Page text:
AbstractStatement of problem.
The maintenance of the mechanical stability of implant-abutment connections is relevant to the clinical success of implant-supported restorations. However, the reduction in the conical area of abutments with an internal hexagonal index may result in a biomechanical disadvantage in Morse taper connections.Purpose.
The purpose of this in vitro study was to evaluate the influence of an internal hexagonal index on the removal torque and tensile removal force of different Morse taper connection abutments submitted to thermomechanical cycling.Material and methods.
Forty Morse taper implants with their respective abutments were divided into 4 groups (n=10): straight abutment without index (PRNI); straight abutment with index (PRI); angled abutment without index (PANI); and angled abutment with index (PAI). Each abutment received an insertion torque of 15 Ncm, and the removal torque was recorded before and after thermomechanical cycling (106 cycles, 2 Hz, load of 130 N). After cycling, the groups were submitted to tensile testing at 0.5 mm/min under a load of 500 N until displacement of the abutment. A paired t test was performed for the intragroup analysis of removal torque before and after cycling and 2-way ANOVA followed by the Tukey Honestly Significant Difference (HSD) test was used for intergroup comparison (α=.05).Results.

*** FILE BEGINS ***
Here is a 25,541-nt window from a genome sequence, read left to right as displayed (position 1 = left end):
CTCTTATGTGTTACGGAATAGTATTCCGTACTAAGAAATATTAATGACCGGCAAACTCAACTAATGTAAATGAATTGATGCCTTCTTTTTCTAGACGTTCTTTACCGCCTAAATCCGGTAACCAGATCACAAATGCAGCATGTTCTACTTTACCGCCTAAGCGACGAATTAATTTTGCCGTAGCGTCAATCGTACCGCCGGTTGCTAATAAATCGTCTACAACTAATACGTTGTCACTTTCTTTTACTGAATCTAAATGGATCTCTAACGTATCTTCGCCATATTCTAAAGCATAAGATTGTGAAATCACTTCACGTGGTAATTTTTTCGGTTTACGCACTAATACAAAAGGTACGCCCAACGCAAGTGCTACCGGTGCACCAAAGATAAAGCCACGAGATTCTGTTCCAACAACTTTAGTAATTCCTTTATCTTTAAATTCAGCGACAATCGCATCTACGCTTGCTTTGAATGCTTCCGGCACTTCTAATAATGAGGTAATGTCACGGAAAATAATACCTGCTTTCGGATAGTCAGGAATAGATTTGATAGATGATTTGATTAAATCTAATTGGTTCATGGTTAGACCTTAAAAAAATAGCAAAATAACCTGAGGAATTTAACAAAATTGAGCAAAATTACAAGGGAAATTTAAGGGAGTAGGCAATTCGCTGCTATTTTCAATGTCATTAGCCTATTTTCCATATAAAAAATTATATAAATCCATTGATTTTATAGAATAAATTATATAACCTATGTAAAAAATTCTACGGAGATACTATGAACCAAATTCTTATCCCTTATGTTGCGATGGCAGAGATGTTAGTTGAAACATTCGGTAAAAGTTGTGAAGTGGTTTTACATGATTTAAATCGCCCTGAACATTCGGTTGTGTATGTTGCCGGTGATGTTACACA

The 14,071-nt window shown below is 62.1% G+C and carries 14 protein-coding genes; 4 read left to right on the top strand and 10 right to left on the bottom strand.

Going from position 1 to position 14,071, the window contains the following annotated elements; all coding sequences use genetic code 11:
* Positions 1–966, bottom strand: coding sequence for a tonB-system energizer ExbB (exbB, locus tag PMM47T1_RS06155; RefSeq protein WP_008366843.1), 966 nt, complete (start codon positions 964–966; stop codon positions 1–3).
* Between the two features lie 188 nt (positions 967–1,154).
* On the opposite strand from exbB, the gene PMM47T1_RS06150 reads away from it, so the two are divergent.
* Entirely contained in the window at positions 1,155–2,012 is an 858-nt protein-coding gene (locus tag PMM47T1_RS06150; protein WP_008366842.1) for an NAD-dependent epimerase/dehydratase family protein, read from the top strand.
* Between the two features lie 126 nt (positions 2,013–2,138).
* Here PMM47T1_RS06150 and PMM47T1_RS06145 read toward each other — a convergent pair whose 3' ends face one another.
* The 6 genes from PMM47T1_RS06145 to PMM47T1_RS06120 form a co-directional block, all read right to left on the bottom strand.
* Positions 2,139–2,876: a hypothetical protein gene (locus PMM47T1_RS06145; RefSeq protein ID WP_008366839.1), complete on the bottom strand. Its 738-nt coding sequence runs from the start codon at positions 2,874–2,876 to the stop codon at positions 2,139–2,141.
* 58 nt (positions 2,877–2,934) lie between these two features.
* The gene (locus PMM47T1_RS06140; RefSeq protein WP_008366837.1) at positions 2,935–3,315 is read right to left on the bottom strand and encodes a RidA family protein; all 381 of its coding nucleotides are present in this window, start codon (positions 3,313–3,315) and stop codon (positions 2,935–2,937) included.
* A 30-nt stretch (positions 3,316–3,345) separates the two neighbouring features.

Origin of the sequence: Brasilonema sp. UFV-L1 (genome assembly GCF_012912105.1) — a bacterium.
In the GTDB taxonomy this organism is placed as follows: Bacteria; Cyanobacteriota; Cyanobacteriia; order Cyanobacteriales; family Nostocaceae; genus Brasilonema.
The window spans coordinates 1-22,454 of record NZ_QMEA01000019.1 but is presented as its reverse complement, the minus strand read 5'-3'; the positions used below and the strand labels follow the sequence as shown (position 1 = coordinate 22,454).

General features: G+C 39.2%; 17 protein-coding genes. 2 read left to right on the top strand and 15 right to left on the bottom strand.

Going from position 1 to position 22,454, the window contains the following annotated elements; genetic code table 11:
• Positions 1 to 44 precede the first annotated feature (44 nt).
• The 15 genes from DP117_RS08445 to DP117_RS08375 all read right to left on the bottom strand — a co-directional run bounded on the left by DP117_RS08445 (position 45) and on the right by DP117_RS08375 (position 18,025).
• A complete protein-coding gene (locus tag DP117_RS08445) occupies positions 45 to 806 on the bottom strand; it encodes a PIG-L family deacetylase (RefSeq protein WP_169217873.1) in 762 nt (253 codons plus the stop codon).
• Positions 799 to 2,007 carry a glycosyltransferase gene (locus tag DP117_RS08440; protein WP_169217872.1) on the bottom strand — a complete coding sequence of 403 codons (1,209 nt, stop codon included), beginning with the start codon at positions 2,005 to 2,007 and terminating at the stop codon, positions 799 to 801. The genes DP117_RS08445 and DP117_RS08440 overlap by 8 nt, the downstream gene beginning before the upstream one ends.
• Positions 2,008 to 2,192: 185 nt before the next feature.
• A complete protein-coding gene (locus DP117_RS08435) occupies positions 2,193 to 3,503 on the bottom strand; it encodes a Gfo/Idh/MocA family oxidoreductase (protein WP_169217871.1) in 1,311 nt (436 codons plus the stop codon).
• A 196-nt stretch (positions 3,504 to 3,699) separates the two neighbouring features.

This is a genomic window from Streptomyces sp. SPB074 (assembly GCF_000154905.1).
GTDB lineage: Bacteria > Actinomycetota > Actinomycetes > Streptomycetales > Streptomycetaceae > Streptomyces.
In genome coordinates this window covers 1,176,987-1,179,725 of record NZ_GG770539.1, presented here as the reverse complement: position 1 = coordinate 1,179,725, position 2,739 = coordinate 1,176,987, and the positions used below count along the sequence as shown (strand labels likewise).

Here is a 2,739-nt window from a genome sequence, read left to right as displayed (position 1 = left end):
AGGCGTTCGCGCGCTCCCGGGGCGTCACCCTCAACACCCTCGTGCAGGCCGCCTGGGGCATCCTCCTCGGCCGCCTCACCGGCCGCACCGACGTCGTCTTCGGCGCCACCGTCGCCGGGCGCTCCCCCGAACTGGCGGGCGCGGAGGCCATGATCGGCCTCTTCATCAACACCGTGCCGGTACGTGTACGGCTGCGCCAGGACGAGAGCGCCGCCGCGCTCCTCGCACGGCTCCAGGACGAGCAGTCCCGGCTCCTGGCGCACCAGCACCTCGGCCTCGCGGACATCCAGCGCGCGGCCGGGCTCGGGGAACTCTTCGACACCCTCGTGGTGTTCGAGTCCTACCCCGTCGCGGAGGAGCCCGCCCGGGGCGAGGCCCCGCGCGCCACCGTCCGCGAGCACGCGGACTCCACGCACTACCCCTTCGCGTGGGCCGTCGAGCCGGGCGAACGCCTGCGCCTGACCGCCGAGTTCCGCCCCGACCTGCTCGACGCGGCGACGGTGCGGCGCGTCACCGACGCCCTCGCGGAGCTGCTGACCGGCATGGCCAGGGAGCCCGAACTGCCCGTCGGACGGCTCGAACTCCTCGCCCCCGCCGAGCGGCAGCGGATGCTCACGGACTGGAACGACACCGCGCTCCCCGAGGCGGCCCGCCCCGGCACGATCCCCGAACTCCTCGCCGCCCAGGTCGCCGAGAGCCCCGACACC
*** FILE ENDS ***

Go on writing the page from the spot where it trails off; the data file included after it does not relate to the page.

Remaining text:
Statistical analysis showed significant differences in intragroup removal torque values before compared with after thermomechanical cycling (P<.05). No statistically significant differences were found between the experimental groups in the removal torque of the prosthetic screw after cycling. The index factor (P=.028) was significant for tensile removal force.Conclusions.
The type of abutment did not significantly influence the removal torque or tensile removal force after cycling. However, the presence of the internal hexagonal index significantly reduced the force necessary to dislodge the abutment from the implant.